The Alan Sondheim Mail Archive


Muybridge A/D


Muybridge is Muybridge's dirty little secret.

Scanning the real in this case is a form of devouring.

The intense sexuality of some of the images contaminates the others.

Men and women do sports, women do narrative, flirt, kiss.

Men and women haul things up and down the obsessive-compulsive disorder.

Some women have shaved is not equivalent to some men have erections.

The analogic digital is transformed into the digital analogic through
abjection.

Modernism is in a neutral face going back farther than Daguerre.

In Muybridge smiles break through in an engagement with ... the camera.
Some of the plates seems smeared in some of the images, indicative of
a relative inattention to purity.

The digital is a construct of Muybridgian innovation which cannot keep
dust, poor development, dirt, out of the image.

Men and women are never posed together; men are posed with men and women
with women.

Neither men nor women have spread legs or other in/attentive views.

Shaved and erect, the viewer is drawn to the gridwork of the fetishized.

The woman with her hand between her legs is startled into what:
"Turning around in surprise and running away."

Uneasy arousal of abject and packaged death, therefore sublime.

Measurement/tolerance of Muybridgian intervals in contradistinction to
the unique characteristics of each image; development changes from one
plate to another; from one part of an image to another; from one part of
the plate to another. Smears spill, decathect boundaries; in these
primordial artifacts of the digital age, corrosion immediately set.

As in pornography, the authenticity of the image is guaranteed by their
snapshot-like quality in relation to formal framing (of bodies, movements,
desire).

"Stripped of all identity," thus women against men, but here in these
images as otherwise evidence.

Then within these images, lack of title, frame, enumeration.

What remains is what remains within any digital: a dream of measurement.

Measurement itself is always otherwise.

What you measure is torn within me.

The whole world speaks (is measured) between one's legs.

Muybridge, the technicians, the models: and here is someone erect.

The apparatus is the inverse of the panopticon: here, the viewer surrounds
the viewed.

{ This is not film. This is not nineteenth century. This is Muybridge.

This is not Muybridge. This is the deconstruction of media before media.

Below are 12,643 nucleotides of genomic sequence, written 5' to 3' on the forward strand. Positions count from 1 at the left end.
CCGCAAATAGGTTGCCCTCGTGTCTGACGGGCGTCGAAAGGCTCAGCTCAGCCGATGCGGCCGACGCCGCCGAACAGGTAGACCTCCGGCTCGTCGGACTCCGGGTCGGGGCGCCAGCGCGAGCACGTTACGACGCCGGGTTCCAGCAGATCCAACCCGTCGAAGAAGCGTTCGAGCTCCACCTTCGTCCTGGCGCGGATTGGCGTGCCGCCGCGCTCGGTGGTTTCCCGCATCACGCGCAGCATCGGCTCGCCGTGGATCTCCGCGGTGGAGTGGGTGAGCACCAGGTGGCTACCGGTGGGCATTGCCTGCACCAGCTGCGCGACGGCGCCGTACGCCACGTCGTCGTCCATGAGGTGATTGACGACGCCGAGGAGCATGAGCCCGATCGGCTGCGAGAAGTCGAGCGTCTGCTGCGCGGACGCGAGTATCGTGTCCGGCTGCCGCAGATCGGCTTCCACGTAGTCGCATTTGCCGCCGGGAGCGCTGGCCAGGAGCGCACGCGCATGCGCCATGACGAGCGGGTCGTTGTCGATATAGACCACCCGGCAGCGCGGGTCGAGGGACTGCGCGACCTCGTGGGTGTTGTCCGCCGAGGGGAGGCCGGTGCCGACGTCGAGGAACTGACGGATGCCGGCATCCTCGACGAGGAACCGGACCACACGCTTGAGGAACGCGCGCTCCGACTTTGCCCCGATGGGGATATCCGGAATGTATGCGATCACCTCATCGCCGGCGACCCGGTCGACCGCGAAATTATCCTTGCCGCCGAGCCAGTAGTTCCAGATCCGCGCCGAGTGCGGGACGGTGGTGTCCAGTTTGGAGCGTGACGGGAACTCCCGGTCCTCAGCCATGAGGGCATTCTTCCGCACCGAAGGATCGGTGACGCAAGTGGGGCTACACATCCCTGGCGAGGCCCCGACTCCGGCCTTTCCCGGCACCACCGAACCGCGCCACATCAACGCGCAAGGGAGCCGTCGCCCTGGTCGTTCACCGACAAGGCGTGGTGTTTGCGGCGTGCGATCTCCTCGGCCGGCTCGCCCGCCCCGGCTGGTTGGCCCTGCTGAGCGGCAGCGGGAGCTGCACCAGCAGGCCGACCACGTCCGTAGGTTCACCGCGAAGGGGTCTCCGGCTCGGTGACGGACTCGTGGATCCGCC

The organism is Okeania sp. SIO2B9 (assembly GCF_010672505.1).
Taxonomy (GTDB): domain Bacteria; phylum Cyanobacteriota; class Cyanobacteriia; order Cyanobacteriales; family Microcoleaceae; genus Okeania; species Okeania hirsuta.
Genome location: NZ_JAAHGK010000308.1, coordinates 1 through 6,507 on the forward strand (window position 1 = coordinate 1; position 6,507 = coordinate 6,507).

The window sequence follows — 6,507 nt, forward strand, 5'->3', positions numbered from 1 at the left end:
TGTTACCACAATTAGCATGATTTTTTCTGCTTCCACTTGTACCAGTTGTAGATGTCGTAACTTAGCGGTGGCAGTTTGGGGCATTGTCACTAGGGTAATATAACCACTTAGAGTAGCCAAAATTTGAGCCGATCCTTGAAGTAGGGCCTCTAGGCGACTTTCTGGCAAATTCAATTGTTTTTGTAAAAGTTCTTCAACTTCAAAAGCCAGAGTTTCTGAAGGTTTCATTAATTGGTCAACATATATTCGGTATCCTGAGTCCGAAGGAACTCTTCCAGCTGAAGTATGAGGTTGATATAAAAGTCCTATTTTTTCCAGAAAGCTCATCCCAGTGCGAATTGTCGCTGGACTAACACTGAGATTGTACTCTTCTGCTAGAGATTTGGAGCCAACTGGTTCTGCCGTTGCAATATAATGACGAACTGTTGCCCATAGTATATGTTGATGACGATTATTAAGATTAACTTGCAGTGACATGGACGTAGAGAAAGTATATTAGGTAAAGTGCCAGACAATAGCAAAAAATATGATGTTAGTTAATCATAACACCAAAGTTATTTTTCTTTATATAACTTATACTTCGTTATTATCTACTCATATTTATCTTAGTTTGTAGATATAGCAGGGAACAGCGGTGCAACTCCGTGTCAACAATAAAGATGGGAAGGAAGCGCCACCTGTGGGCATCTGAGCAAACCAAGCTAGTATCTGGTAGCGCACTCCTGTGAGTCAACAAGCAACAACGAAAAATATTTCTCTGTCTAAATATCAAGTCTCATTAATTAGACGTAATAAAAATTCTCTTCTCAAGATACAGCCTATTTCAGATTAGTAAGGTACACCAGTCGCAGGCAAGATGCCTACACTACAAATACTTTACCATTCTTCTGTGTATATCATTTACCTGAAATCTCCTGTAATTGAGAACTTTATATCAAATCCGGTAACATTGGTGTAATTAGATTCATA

This is not deconstruction. }

Kissing, not fucking: everything concentrated to break concentration.

Someone says "Go" or "Start."

My hands are trembling; it's almost impossible to find the images again;
it's as if the book itself becomes a body, the smell of the page; darkness
where the legs meet.

The signs of the shaved or erect are outward, emblems, of interior states
and the secret holes of the body.

The abject-analogic contradicts, forecloses the measurement of the body.

One can only imagine drives skittering from image to image.

The images refuse their order, their accountancy; instead, what is
revealed, what sort of revelation, where does the body's desire twist to
the breaking point?

It's like this: the developer spews across the plate in its entirety.

Or this: one's hands trembling in the darkroom.

Or this: the grid-place Cartesian dream of a body splayed across time
and four spatial dimensions (the body opened and open, mathesis!) - this
laboratory, scene, stage, now emptied. Night carries its own silence.
Someone trembled swallowing the image.

If these are measurements, they're analogic; separated, one from another,
joined by tissue, joined by skin. The slightest movement registers - the
tilt and wobble of the ass (which is conjoined by its own apparatus
indicating degrees from the horizontal, suspiciously like a harass), the
rise of the penis, anything but speech. And so difficult to see the face.
But a surplus which is not punctum, which spews neitherness, something or
other inconsequential, an escape job.

An escape job because it is in the practice of this signifying that
signifying disappears. The signifying is the virtual; we have always been
virtual. What one witnesses in Muybridge beyond the formality (not form-
alism) of the grid is the imaginary. This is not the birth of the
imaginary, but its appearance at the chiasm of photography and motility:
photographic motility, the motility of the image. But of course the image
does nothing, means nothing, it's waiting for you. It's waiting for your
birth and your imaginary. But of course, it's not waiting.


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